An unprecedented plan by Latino tenants involved in a renters' rebellion to buy two apartment buildings from their landlord received a warmer-than-expected reception at a landlord-tenant meeting Tuesday night in Santa Ana.
While no official offer for the properties was submitted to the owner, Orange real estate salesman Michael Gonzales, financial figures were discussed, said Gonzales' attorney, Robert Lind.
"You got to admit," Lind said after the meeting, "it's a novel idea."
Lind said that should the tenants, many of whom are involved in a rent strike to protest slum conditions, submit an offer to buy Gonzales' Minnie Street apartments, "my client will give it serious consideration."
Organizers said tenants are seriously thinking about making an offer because if the buildings are sold to someone else, and if they are rehabilitated, rents could be substantially increased.
20 Families at Meeting
About 20 families were represented at Tuesday night's meeting, held at St. Joseph's Catholic Church. The families represent some of the 500 or so tenants in a rent strike at five locations in Santa Ana.
The renters' rebellion is regarded as the first in the nation where a group of Latino residents--many in the country illegally--have organized in a strike or have united on such a large scale to demand action from their local government.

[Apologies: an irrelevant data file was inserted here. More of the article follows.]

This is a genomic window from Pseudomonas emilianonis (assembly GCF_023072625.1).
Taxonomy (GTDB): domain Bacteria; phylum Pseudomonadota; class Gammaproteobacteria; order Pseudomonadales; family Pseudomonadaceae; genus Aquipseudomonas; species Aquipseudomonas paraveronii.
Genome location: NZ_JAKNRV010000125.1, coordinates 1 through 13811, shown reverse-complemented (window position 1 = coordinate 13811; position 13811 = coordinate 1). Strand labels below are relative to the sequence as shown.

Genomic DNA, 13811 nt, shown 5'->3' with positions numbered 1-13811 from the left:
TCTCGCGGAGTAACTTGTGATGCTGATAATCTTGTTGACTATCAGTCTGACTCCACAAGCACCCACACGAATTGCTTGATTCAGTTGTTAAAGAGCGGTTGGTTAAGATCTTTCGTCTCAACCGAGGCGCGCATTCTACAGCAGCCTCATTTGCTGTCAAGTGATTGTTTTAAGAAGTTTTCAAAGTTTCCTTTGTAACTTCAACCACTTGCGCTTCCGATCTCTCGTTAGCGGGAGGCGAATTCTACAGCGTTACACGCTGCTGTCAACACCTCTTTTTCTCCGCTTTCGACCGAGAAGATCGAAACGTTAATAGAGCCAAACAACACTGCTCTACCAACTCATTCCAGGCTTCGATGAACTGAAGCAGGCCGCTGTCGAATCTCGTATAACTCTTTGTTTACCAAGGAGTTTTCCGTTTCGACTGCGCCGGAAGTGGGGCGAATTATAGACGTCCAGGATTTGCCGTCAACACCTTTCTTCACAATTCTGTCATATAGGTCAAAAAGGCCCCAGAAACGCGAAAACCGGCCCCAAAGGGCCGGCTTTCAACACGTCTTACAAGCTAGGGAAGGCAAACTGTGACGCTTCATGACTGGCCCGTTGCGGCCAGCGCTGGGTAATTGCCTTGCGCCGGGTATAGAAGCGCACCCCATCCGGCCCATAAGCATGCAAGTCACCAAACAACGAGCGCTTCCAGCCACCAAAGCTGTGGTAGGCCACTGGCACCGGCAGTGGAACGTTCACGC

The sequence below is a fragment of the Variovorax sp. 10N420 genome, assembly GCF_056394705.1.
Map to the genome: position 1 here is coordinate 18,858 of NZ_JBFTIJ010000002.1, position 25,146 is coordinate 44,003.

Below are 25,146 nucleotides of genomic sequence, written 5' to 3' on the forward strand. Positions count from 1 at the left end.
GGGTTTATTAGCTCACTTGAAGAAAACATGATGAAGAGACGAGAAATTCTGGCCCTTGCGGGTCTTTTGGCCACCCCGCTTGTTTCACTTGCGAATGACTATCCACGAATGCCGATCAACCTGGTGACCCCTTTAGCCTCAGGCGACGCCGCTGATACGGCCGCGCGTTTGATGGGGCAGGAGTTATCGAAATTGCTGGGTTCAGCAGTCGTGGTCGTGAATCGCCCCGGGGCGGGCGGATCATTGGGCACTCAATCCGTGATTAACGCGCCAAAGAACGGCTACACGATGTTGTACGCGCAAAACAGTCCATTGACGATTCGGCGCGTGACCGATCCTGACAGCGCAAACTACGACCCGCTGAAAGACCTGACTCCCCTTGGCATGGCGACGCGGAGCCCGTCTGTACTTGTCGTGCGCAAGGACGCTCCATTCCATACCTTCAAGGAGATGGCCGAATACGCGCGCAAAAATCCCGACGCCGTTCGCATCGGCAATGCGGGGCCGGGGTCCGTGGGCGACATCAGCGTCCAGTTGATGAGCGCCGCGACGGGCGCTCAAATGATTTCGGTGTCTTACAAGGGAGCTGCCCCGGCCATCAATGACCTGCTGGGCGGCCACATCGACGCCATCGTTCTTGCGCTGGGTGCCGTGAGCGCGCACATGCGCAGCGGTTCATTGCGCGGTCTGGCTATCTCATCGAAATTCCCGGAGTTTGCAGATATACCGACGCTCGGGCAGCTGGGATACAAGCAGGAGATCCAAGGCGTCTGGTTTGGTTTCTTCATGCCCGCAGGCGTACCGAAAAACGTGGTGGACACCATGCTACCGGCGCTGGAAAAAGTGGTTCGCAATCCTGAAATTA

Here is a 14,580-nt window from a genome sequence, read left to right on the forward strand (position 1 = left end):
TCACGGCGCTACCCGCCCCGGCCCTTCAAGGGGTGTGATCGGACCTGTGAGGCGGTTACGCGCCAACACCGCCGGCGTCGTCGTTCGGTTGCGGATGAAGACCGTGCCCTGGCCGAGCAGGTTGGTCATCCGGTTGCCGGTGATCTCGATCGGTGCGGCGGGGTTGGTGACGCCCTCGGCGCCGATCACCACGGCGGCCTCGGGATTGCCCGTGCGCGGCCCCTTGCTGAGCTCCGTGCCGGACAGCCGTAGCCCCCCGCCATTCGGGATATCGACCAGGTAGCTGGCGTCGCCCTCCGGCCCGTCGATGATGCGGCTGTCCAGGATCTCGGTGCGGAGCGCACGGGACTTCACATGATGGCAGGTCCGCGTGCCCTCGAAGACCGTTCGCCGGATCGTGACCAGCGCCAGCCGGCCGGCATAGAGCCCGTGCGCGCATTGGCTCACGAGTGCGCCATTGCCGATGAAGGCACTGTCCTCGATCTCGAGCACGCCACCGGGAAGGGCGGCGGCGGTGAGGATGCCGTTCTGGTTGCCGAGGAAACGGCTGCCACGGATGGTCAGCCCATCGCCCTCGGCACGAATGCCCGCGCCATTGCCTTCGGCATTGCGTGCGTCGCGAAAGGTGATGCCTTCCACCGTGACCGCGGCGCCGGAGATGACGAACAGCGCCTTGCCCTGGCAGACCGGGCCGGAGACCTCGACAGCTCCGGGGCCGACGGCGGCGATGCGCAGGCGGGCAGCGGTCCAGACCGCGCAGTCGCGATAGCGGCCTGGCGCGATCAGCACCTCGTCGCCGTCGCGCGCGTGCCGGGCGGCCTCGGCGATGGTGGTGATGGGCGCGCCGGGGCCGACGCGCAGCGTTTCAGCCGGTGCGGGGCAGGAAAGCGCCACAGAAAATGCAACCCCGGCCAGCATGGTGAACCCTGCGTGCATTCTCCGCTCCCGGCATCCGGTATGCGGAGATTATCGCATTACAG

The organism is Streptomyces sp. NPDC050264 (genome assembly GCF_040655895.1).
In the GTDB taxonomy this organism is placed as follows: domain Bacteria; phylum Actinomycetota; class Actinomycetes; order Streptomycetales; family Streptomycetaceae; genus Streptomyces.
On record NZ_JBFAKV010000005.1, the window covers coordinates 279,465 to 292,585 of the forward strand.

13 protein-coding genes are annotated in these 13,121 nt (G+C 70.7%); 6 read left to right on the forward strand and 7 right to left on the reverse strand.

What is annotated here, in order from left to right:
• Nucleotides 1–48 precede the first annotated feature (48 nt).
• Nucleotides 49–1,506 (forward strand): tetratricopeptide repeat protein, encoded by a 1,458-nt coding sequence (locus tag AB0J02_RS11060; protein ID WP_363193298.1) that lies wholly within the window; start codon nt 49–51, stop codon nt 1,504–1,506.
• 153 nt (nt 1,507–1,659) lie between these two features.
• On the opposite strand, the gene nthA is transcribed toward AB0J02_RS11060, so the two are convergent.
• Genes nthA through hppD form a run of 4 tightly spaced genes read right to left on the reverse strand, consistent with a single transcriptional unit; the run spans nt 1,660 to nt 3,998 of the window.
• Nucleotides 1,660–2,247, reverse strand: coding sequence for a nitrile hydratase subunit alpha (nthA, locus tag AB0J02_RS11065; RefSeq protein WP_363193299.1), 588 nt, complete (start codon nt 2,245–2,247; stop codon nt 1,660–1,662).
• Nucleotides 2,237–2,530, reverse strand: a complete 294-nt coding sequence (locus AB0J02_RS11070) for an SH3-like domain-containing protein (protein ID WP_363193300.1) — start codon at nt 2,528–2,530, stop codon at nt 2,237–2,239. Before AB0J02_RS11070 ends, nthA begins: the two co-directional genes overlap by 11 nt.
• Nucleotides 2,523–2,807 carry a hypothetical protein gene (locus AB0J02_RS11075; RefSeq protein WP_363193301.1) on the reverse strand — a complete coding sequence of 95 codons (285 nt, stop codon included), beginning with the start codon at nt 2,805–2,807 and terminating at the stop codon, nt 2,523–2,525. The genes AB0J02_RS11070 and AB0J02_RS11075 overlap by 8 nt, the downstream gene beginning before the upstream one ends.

"This represents a first. I know of no other effort where (Latino) tenants might be able to buy their own apartment buildings," said volunteer organizer Nativo Lopez.
Lind said that Gonzales has been offered $575,000 by interested parties for two blighted 20-unit apartment buildings at 1030 S. Minnie St. and 1102 S. Minnie St. Santa Ana housing inspectors have cited numerous health and safety code violations at the two properties, including rat infestation, cockroaches and substandard electrical wiring.
The interested parties told Gonzales they will not enter into any agreement until the rent strike is stopped and a lawsuit requiring that rents be paid into a special trust, not to the landlord, are lifted, Lind said.
Because of those contingencies, tenant organizers believe that renters have a chance, even if remote at this point, to come up with a "ballpark" offer for the buildings.
"A buy-out really depends on how the banks, or whoever holds the note on the mortgages, responds," said Richard L. Spix, a Legal Aid attorney who negotiated on behalf of the 20 families.
Spix and Lopez characterized the discussions as warm. Lind said they were "very constructive."
"We're just talking at this point. But at least we're not shouting and fighting with each other," Lopez said.
Seen as Unique Opportunity
In fact, organizers view the negotiations as a unique opportunity for large, poor families to become part-owners of their homes.
The Minnie Street apartments owned by Gonzales and his wife, Stella, were found "substandard" by city housing inspectors as part of a citywide housing crackdown.
The couple were also named as co-defendants in a lawsuit brought by Legal Aid attorneys seeking to prevent any retaliatory action by any landlords against striking tenants.